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Report Finds Toxic Chemicals In Children’s Products In Albany, Westchester, Suffolk Counties

Clean And Healthy New York

A new report sounds the alarm about dangerous chemicals detected in children's products purchased in Albany and Westchester Counties and on Long Island.

Parents may believe children's products on store shelves have been tested for safety, and, for example, if an item of clothing is labeled "100 percent polyester," then that's what it is. 

But child safety advocates caution that such products could contain "chemicals of concern" that might only be detected through expensive testing. Bobbi Wilding is Deputy Director of Clean And Healthy New York.    "We want people to understand that it is a continuing problem that we have toxic chemicals that have lifelong impacts on children's health in the products that they're using every day.”

Researchers report finding heavy metals, such as cadmium and antimony, along with flame retardants showing up in children's products being sold at retail outlets. Wilding notes Zipper pulls are a major offender.  "It is a problem that we've documented in a series of reports and led to action in Westchester, Albany and Suffolk counties, but it persists. So we found heavy metals like cadmium and antimony and we found flame retardants in products."

The toxins are suspected in cases of childhood cancer, asthma, developmental disorders and infant mortality. Wilding says parents should pay attention to labels and tags.   "It actually says on the tag that it contains added flame retardant. There's no law that requires them to be there, and parents can certainly find products that avoid them, so people should be on the lookout for that. Not only for kids’ products, but for all furniture products."

Speaking Tuesday at the state capitol, Wilding says the paper, entitled "Tell Me More: Missing Information on Harmful Chemicals in Children's Products," includes research data from the New York State Department of Health's Wadsworth Laboratory.     "And they've actually published studies that document biphenyls that a lot of folks know used to be in baby bottles and sippy cups, but also alternative biphenyls in the same kinds of products that could be causing the same kinds of harm. So we're basically attempting to show folks that this is still a problem. The legislature has failed to act on these issues and there's a set of legislation that would really make a difference both in giving the public access to the information they need and then taking specific actions on certain flame-retardant chemicals and biphenyls to make sure that children aren't exposed to these harmful chemicals."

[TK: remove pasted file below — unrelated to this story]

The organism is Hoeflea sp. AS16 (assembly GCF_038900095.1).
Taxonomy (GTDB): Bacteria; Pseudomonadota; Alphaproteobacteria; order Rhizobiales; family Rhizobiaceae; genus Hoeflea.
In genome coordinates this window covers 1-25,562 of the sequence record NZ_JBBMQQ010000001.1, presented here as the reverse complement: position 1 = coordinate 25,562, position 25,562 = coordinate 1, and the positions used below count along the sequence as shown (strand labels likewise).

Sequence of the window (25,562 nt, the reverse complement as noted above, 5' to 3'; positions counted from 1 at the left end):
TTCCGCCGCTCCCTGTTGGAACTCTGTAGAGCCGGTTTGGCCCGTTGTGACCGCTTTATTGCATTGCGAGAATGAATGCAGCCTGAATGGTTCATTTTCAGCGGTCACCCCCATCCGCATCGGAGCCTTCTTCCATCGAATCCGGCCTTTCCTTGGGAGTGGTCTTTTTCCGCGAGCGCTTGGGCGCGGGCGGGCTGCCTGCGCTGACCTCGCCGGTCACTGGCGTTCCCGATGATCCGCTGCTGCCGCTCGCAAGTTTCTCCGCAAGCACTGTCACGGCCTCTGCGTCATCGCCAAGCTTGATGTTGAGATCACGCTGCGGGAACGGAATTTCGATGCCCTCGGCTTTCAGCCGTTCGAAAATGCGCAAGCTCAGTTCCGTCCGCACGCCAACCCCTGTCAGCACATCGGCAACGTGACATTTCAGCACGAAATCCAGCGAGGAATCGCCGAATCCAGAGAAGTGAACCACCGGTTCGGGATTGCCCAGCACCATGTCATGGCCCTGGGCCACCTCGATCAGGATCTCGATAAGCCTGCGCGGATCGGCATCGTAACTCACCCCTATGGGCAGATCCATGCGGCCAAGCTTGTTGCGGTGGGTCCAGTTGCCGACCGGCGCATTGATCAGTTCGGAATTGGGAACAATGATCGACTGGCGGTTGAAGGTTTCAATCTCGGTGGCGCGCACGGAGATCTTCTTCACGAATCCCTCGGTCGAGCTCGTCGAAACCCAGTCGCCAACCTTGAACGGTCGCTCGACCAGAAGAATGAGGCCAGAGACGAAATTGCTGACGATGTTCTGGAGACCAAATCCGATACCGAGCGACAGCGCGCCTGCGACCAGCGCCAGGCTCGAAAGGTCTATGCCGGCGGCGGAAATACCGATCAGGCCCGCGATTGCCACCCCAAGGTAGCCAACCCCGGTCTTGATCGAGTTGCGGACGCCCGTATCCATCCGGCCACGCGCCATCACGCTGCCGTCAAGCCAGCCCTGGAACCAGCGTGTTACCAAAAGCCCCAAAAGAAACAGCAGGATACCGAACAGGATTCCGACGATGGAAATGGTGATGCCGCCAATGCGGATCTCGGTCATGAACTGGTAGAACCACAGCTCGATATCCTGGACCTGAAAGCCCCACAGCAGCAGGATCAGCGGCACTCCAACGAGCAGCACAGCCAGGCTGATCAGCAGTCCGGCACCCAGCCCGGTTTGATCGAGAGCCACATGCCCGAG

Long Island Republican state Senator Phil Boyle is sponsoring legislation that would put restrictions on flame retardants.   "These chemicals are very bad for children in a lot of regards to their health. There's really no need for them in children's products. It really would set it along the lines of the federal standards and there's no reason that New York is not as if not more protective of our children than the federal government."

Boyle says there's an Assembly version of the bill and strong bipartisan support.   "I don't see there's a need to be any opposition to it even in this crazy legislative session, which we're coming to an end in, we should be able to pass this bill. Unanimously."

The report recommends manufacturers and brand owners  be transparent about the chemicals in their products; retailers establish their own chemical management plans while working with vendors to be transparent about the contents of products; and phasing out harmful chemicals.

Wilding adds counties should be more vigilant.   "Albany, Westchester and Suffolk County all have laws that are not currently being enforced yet that would restrict heavy metals in children's products. But the problem is you need the counties to enforce it."

NYS-TellMeMore-6-11-2018 on Scribd

Dave Lucas is WAMC’s Capital Region Bureau Chief. Born and raised in Albany, he’s been involved in nearly every aspect of local radio since 1981. Before joining WAMC, Dave was a reporter and anchor at WGY in Schenectady. Prior to that he hosted talk shows on WYJB and WROW, including the 1999 series of overnight radio broadcasts tracking the JonBenet Ramsey murder case with a cast of callers and characters from all over the world via the internet. In 2012, Dave received a Communicator Award of Distinction for his WAMC news story "Fail: The NYS Flood Panel," which explores whether the damage from Hurricane Irene and Tropical Storm Lee could have been prevented or at least curbed. Dave began his radio career as a “morning personality” at WABY in Albany.
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